"He said, 'Youknow that big field of sweet corn I had?' " Ravenel recalled. "And Isaid, 'Yeah.' Well, he said, 'We hardly got any at all. That damnbear went in there and tore that corn up just like he was a man. Hestripped it right off the stalks, and he'd take a few bites out of anear and throw it to the ground and go on to the next one.' "
According to theDNR's Chappelear, when bears end up frequenting a backyard that wasrecently a food-laden forest floor, the DNR is faced with thedifficult task of trapping and relocating what is now a "nuisancebear."
Ravenel said hewould like to see some of these bears relocated to remote portions ofthe ACE Basin, but Steve Lohr said it was likely they would migrateacross dangerous highways back to where they came from.
"All game andnongame species — deer, bobcats, foxes and turkeys —virtually anything that walks out there," Chappelear said, "if theseanimals are surrounded by development, where are they going to go?People need to realize that if they move to new developments, they'removing into these animals' backyards."
According toRavenel and Thomas, few forest locals hold ill will toward thesepredators. Many see the bears, beavers and even the odd cougarsightings as a sign of positive forest management. "There are moreand more animals out here that used to not be here," Thomas said.
For theconservation community and biologists, the increasing appearance ofbears in the Francis Marion may bode ill for bears in Georgetown andparticularly Horry counties to the north.
There, new roadssuch as the Conway Bypass, Carolina Bays Parkway and an increasinglytraveled S.C. Highway 90 have intruded into bear habitat withdamaging impact. Even though the roads are lightly traveled today,and were designed with fencing and wildlife underpasses andcorridors, bears are dying on the bypass and parkway in increasingnumbers. Traffic on these roads is forecast to increase.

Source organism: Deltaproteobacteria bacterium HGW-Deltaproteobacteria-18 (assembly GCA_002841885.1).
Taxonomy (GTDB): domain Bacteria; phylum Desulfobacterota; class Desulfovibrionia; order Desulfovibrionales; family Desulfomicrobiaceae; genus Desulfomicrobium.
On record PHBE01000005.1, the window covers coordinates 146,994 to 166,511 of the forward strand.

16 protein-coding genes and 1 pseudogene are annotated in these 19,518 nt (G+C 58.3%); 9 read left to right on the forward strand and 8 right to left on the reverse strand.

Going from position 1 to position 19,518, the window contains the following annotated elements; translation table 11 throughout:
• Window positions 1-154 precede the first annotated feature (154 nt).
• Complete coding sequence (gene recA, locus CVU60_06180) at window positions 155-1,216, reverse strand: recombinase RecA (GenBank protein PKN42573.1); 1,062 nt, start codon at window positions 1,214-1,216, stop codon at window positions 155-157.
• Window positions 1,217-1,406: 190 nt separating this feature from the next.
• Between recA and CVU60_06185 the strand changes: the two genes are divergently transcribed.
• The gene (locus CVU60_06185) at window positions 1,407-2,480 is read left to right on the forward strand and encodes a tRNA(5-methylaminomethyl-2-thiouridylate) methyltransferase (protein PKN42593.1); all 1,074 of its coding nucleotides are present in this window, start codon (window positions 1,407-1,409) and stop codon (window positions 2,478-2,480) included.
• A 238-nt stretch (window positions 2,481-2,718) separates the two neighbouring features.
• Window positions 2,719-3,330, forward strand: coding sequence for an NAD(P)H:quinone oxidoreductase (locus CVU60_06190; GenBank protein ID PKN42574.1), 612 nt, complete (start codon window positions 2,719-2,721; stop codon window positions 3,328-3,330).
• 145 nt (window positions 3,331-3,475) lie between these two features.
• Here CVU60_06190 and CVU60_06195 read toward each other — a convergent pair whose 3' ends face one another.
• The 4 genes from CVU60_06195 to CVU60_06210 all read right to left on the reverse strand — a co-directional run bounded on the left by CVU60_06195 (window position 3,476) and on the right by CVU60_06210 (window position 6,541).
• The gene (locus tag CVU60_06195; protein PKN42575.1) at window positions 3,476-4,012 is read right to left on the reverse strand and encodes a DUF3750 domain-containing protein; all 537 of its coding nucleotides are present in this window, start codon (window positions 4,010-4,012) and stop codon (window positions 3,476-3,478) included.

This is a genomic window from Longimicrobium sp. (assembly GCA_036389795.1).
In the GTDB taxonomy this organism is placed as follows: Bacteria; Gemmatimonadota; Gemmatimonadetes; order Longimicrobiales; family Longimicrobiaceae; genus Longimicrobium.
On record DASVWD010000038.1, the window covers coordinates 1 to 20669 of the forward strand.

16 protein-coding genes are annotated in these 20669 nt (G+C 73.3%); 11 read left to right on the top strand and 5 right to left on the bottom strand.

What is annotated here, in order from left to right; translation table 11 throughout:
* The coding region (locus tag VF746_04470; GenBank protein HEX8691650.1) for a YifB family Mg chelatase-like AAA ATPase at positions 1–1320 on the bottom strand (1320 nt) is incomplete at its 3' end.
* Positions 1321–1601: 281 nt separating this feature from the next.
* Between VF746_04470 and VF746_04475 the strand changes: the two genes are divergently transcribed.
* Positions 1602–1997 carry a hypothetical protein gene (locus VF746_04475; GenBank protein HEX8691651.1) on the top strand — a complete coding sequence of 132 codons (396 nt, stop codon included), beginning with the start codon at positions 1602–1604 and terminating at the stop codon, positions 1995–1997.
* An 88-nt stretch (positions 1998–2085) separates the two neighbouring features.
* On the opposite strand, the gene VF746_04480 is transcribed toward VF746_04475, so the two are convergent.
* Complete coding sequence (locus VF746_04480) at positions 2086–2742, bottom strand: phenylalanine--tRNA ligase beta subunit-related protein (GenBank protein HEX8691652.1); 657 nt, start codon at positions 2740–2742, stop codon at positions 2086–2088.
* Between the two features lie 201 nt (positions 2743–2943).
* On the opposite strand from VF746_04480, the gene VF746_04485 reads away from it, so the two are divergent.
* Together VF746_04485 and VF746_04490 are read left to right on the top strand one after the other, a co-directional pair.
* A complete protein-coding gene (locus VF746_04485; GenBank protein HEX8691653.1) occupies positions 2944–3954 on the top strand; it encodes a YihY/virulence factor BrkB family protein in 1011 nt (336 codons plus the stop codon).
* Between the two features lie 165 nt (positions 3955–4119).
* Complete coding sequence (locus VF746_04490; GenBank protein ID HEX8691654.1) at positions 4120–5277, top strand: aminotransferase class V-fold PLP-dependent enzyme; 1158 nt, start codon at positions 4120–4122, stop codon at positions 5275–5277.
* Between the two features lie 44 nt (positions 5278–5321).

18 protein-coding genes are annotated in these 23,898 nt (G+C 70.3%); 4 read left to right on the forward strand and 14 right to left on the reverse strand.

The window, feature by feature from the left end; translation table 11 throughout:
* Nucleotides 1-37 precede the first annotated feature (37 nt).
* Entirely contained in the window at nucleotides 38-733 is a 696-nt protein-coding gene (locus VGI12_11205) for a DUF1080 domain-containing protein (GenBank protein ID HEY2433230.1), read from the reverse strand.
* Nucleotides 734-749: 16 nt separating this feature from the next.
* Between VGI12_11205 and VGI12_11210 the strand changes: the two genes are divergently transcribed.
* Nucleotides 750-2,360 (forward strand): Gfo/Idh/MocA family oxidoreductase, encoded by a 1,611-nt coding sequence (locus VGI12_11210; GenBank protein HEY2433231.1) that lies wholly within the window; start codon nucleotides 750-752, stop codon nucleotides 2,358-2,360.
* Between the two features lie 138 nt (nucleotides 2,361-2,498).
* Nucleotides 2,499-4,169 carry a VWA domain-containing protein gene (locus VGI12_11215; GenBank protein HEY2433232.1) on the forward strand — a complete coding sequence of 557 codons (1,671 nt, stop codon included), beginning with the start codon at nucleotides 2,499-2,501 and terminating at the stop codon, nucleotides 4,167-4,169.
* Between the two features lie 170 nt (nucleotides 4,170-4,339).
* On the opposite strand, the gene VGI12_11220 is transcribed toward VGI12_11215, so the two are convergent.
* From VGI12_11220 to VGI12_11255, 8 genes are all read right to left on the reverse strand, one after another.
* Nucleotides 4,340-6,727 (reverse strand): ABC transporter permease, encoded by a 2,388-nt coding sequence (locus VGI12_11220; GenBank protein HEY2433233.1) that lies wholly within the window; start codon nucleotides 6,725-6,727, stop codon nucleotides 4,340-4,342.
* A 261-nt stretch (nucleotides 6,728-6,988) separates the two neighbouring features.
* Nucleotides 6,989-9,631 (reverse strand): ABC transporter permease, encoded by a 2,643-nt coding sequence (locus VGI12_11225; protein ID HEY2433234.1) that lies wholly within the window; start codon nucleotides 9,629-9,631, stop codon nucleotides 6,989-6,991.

Members ofdifferent conservation groups, including the Coastal ConservationLeague, worked closely with the state Department of Transportation inthe design of the Carolina Bays Parkway; but according to leagueDirector Dana Beach, while they clearly benefit from few on- andoff-ramps, bears are not using the wildlife corridors as much as washoped. And despite high fences, the animals still are ending up onthe road. Soon, he said, they will be walking into the backyards ofnewly-built subdivisions.
Beach and leagueland use director Jane Lareau said South Carolina's bears must dealwith a problem that extends beyond roads and development.
The animals areclearly threatened, but because they are a subset of a larger,healthier national population, they don't receive any sort of legalhabitat protection. Because the coastal population is too small for ahunting season, the bears get little attention from a huntingcommunity that would likely contribute more resources for preservingbear-specific lands and migratory corridors.
In SouthCarolina's Upstate, where limited bear hunting is allowed, thepopulation has shown a marked increase as hunters have pumped moneyinto conservation efforts.
"I wouldn't saymy solution would be to open a season for them," Beach said. "But thepolitical reality is that if there were a bear season, there would bea constituency and more funding allocated to find out more aboutthem."
"Every speciesthat's been hunted has a constituency, and its numbers are good,"added Lareau.
Biologistscontacted for this article agreed that a hunting season couldincrease funding for and awareness of coastal bears, but they alsogenerally agreed that bear numbers are too low to allow for a hunt,particularly since there are probably at least 10 vehicular beardeaths a year that go unreported, bringing this year's mortality rateto perhaps 34 or more animals.
Beach worriesthat the animals will remain in limbo, threatened by further habitatfragmentation and potentially cut off from migratory routes byincreasingly trafficked highways and Interstate 73, which is plannedfor the Grand Strand.
"There's astrange kind of social psychology at work that I haven't really seenarticulated," Beach said. "In a way, we'd sort of rather not knowabout these formidable animals that occupy our region with us.Because the more we knew about them, the more we would presumablytake them into consideration with our growth patterns and developmentdecisions. It's just more convenient not to know about them."
"We have a verypoor understanding of the population of bears, but it's not for lackof trying." said Steve Lohr, head wildlife biologist for the FrancisMarion National Forest, "The bottom line is that urbanization isbasically impacting all our rural areas and that's what's happeningwith bears."
Contact Chris Dixonat 745-5855 or firstname.lastname@example.org.